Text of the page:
What is the time? The text says the night is far spent. In 1844 God called out a people and commissioned them to proclaim a message to all the world. This people would emerge out of a great disappointment (Rev. 10:8-10). They were to be students of the "little book" that had been sealed but now was open. They were to be bearers of the threefold message. This message begins with the proclamation that "the hour of his judgment is come."
The judgment-hour proclamation is a solemn message. It is a matter of eternal destiny. But it is a matter of hope. We are getting ready to live with Jesus. Hence it is a question of relationship with Him. "As the books of record are opened in the judgment, the lives of all who have believed on Jesus come in review before God. Beginning with those who first lived upon the earth, our Advocate presents the cases of each successive generation, and closes with the living. Every name is mentioned, every case closely investigated."— The Great Controversy, p. 483.
Prophecy has given the time. The "little book" of Daniel's prophecy has declared, "unto two thousand and three hundred days; then shall the sanctuary be cleansed." We all know as Adventists how to count those prophetic years that unmistakably terminate in 1844. But there is one point we often miss, and it is that this wonderful time prophecy was sealed by the cross. In Daniel 9:24 we read: "Seventy weeks are determined upon thy people and upon thy holy city, to finish the transgression, and to make an end of sins, and to make reconciliation for iniquity, and to bring in everlasting righteousness, and to seal up the vision and prophecy, and to anoint the most Holy." There is a divine connection between the cross and the judgment-hour message. It is forever fixed as surely as the cross of Calvary is fixed. Every Adventist must understand this relationship.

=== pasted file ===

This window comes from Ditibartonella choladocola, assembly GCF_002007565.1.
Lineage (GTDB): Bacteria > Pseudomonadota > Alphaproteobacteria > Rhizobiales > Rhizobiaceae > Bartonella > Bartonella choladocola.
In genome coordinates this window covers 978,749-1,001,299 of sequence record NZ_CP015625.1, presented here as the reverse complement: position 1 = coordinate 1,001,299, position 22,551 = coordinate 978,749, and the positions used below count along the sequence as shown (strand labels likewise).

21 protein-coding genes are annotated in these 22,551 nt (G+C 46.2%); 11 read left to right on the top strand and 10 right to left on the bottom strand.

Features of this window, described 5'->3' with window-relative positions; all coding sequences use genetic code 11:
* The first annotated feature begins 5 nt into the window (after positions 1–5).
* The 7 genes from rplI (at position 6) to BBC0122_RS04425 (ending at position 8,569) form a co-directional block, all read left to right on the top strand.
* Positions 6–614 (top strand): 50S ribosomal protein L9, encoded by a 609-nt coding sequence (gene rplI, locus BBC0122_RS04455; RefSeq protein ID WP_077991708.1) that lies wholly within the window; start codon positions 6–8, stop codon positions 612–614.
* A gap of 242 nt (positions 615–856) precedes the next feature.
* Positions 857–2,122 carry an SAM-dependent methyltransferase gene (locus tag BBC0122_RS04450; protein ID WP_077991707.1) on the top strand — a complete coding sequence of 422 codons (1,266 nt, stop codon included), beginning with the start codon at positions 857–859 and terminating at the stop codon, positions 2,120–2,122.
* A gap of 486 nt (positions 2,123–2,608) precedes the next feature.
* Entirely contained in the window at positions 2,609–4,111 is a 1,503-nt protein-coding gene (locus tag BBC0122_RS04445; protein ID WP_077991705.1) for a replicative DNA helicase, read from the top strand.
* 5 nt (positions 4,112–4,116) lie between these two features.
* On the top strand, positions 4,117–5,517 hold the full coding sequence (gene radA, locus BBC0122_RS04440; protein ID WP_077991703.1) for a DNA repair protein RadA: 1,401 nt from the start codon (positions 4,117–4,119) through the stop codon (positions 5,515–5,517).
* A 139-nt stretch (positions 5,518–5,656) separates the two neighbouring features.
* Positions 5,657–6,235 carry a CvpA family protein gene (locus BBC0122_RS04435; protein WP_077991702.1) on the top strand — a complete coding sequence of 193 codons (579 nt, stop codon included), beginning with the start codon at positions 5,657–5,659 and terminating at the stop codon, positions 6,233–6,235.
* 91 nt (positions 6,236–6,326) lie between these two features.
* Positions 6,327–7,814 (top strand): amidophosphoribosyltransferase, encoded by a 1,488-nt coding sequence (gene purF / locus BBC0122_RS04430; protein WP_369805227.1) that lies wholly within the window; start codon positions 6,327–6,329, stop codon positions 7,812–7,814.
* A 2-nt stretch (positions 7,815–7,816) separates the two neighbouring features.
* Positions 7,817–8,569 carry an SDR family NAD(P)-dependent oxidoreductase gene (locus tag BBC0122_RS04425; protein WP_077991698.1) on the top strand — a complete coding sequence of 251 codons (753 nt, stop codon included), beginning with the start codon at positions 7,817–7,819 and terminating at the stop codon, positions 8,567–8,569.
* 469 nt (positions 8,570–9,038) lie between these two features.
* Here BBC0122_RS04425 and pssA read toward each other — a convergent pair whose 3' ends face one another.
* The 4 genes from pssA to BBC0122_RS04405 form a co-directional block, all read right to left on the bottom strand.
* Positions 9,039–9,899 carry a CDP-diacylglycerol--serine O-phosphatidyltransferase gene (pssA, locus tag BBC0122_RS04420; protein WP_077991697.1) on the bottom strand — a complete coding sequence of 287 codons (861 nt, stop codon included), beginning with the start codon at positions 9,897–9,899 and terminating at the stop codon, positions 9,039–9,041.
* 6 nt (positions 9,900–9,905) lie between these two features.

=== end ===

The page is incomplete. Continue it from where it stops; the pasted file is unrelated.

When the hand of God's prophetic clock struck the hour His movement was born. That was 1844. The time had come.
Our Lord, talking of this age and time, said: "This generation shall not pass, till all these things be fulfilled" (Matt. 24:34). The argument about the length of a generation is beside the point. The whole context and urgency of its setting makes it a relatively short space of time. One consideration seems to claim our thinking—this generation must be getting very near its terminal point. There is not much time left.
Time Is Running Out